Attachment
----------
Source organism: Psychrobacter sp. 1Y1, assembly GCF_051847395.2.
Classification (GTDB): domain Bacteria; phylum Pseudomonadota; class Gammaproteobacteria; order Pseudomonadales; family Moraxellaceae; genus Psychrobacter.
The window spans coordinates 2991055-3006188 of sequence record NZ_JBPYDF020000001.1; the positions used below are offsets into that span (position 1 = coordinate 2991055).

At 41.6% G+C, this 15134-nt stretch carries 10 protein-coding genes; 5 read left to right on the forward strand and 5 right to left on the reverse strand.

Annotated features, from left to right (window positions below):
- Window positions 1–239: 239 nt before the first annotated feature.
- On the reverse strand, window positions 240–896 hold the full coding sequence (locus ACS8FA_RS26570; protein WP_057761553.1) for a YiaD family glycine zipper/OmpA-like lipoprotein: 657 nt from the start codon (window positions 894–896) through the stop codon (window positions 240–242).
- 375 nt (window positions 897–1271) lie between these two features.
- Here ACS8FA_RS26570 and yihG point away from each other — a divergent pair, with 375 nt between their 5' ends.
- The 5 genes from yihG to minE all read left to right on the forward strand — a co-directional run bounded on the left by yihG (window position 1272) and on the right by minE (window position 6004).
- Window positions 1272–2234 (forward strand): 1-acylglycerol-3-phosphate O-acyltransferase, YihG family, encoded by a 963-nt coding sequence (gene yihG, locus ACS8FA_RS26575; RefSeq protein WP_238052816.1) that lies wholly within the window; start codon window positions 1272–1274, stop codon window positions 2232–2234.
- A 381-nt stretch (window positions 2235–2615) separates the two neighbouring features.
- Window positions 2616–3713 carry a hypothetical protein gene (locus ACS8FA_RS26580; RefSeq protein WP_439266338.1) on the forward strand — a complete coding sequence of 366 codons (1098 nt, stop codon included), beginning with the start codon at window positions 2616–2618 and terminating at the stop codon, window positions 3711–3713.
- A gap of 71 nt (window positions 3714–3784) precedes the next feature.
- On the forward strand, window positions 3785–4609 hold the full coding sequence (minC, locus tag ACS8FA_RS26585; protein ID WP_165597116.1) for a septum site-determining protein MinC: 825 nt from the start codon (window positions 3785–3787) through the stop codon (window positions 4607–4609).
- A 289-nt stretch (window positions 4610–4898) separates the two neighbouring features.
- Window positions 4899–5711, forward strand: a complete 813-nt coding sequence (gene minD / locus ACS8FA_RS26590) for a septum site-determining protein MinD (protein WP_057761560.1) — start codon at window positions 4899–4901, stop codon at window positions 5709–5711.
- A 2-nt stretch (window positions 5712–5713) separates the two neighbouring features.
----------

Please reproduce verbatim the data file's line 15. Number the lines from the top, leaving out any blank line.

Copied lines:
- On the forward strand, window positions 3785–4609 hold the full coding sequence (minC, locus tag ACS8FA_RS26585; protein ID WP_165597116.1) for a septum site-determining protein MinC: 825 nt from the start codon (window positions 3785–3787) through the stop codon (window positions 4607–4609).